Autobiography in Real-Time: The Journals of Emerson and Thoreau
It was Ralph Waldo Emerson himself who wrote, in “The American Scholar,” that “Meek young men grow up in libraries, believing it their duty to accept the views, which Cicero, which Locke, which Bacon, have given, forgetful that Cicero, Locke, and Bacon were only young men in libraries, when they wrote these books.” So, to have on hand newly published selections from the journals of both Emerson and his disciple Henry David Thoreau, dating back to the very beginning of when those journals were kept, it’s important to keep in mind that some of the sententious wisdom here collected is but from the pen of meek young men in libraries.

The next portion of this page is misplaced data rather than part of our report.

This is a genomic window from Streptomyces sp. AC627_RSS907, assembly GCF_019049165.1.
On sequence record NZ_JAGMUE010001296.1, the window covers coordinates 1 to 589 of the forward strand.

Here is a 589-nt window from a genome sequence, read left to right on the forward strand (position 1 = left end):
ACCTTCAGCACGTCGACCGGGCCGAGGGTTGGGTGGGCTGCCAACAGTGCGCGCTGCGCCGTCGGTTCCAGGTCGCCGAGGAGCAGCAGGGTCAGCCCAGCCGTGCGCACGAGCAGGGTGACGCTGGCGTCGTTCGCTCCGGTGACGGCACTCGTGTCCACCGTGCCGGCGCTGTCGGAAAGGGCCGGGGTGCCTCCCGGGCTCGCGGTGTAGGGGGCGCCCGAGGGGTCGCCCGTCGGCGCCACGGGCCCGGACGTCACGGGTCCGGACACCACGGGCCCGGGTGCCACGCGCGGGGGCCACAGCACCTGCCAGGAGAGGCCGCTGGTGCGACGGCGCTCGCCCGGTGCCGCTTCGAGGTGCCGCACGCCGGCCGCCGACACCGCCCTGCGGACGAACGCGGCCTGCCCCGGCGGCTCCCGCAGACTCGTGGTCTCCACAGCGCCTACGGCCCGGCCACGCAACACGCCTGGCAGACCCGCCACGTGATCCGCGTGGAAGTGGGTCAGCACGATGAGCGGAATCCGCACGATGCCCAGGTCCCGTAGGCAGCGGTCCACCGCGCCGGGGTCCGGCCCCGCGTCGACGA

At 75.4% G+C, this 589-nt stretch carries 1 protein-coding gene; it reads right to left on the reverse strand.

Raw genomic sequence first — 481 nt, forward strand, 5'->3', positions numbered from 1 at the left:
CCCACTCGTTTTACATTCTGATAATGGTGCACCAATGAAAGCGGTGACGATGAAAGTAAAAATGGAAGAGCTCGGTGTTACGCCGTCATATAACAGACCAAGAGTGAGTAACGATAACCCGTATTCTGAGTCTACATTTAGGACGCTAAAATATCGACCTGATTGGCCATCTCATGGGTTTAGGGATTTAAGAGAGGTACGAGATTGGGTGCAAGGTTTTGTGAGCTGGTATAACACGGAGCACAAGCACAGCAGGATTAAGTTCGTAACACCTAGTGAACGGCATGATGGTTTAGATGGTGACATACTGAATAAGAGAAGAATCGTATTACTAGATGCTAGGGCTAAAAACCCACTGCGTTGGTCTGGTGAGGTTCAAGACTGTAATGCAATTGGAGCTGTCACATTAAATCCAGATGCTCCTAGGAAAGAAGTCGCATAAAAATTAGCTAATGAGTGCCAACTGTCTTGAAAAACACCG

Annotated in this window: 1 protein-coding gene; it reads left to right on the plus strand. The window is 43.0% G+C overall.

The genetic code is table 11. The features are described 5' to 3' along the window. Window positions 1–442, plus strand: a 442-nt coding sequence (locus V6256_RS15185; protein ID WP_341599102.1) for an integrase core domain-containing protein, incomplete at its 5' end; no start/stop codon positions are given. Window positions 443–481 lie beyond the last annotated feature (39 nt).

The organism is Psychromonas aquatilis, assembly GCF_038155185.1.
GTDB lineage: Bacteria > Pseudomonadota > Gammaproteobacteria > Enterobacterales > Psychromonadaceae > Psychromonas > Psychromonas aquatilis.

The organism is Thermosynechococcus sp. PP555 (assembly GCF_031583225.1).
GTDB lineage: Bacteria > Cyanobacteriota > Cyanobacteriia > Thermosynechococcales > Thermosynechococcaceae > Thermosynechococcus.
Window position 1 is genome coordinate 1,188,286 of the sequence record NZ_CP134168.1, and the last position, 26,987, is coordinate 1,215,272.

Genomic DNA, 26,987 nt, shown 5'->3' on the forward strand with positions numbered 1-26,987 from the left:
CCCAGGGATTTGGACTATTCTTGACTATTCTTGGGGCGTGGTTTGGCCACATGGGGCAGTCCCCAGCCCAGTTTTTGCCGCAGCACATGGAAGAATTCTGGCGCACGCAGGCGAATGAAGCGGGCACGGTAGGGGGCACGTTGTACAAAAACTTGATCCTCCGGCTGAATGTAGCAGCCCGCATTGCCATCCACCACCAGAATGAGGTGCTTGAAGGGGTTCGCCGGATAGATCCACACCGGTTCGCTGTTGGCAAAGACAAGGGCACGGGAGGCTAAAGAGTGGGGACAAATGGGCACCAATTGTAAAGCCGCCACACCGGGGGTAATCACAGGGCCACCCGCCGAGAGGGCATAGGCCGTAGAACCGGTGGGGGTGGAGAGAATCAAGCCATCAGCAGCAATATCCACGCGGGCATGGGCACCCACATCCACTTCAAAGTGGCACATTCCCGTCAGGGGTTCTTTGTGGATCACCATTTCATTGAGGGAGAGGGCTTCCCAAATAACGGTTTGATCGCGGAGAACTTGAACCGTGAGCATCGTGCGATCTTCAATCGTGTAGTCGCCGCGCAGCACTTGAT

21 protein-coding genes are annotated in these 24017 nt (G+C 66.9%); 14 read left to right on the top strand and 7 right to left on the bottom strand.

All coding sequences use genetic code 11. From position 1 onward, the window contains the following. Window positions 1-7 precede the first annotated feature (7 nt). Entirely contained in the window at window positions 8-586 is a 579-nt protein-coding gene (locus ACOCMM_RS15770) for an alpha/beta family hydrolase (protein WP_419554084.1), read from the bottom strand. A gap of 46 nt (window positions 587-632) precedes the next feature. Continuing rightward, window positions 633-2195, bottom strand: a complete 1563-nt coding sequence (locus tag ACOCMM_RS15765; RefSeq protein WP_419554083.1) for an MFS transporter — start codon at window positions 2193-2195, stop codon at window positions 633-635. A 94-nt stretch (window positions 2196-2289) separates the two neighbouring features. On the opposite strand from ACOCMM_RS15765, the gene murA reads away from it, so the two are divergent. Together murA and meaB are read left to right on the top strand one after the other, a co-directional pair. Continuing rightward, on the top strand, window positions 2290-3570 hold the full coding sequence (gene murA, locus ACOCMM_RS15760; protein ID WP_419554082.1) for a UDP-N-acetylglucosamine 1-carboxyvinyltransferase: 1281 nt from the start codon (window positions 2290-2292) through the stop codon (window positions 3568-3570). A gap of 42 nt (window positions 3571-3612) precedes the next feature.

The editor of the Thoreau volume, Damion Searls, would object to its characterization as a selection. In the introduction to The Journal: 1837-1861, he writes that “The present book—the largest one-volume edition [of Thoreau’s journals] yet published—is conceived as an abridgement, not a selection: it aims to preserve the feel of the Journal as a whole.” Searls intended to provide an abridgement that “reflected Thoreau’s changing interests” and provided a sense of “the arc of the Journal as a whole” without sacrificing any of its “texture.”